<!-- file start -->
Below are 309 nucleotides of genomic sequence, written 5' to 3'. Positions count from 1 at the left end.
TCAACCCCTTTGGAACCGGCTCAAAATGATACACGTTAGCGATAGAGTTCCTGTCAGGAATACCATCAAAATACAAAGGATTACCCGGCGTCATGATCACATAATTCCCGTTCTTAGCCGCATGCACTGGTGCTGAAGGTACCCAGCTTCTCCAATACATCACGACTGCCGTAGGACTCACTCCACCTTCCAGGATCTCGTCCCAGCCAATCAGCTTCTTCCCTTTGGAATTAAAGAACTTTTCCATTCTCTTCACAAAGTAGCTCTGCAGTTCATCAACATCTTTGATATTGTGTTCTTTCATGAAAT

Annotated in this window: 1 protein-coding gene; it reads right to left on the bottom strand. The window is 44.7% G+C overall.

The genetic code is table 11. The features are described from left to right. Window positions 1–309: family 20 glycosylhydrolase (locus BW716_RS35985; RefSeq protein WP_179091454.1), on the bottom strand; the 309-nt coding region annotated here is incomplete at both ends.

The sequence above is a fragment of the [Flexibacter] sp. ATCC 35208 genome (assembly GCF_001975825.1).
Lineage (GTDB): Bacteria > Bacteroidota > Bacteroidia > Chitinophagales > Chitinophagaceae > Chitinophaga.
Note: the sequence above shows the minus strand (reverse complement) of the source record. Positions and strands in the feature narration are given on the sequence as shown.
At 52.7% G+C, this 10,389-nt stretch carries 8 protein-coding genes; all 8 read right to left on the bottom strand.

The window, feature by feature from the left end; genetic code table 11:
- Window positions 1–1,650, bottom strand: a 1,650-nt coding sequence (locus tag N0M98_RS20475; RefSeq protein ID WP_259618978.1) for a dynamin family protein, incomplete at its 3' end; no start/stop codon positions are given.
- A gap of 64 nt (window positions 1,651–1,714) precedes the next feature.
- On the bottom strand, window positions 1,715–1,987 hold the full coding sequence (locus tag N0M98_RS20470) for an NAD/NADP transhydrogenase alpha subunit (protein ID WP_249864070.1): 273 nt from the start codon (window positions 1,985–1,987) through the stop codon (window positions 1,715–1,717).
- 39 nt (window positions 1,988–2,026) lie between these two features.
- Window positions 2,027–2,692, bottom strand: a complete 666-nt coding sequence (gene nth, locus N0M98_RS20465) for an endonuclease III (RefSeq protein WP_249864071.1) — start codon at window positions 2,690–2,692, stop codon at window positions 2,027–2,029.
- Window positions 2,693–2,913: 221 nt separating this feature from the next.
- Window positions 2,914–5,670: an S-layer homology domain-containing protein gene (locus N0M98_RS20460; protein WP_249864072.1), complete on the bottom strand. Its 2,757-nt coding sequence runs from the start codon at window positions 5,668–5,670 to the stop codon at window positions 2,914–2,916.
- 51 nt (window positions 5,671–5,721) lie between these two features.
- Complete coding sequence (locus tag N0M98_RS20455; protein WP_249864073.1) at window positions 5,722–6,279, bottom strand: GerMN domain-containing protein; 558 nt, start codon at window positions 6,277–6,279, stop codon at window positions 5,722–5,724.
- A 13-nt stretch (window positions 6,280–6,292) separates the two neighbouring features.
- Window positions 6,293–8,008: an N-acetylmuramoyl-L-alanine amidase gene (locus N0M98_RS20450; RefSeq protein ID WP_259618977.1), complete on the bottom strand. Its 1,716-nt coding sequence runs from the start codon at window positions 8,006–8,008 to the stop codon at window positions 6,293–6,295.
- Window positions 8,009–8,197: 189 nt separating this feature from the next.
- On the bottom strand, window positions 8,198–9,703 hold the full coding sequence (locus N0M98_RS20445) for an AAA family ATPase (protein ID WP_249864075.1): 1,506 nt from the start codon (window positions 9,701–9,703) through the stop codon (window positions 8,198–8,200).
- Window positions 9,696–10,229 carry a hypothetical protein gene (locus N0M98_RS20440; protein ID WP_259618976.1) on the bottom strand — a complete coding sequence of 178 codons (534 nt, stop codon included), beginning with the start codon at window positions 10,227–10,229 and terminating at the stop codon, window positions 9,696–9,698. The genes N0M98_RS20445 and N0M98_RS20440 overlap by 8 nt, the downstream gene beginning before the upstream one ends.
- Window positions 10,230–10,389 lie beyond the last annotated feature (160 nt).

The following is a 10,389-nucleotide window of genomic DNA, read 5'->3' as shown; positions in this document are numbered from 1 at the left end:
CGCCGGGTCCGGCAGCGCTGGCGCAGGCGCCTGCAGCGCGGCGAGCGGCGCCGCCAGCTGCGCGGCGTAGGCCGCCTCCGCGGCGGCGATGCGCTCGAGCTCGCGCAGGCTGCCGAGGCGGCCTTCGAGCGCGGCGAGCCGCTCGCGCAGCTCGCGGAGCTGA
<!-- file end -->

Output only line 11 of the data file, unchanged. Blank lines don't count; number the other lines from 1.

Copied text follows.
- A gap of 64 nt (window positions 1,651–1,714) precedes the next feature.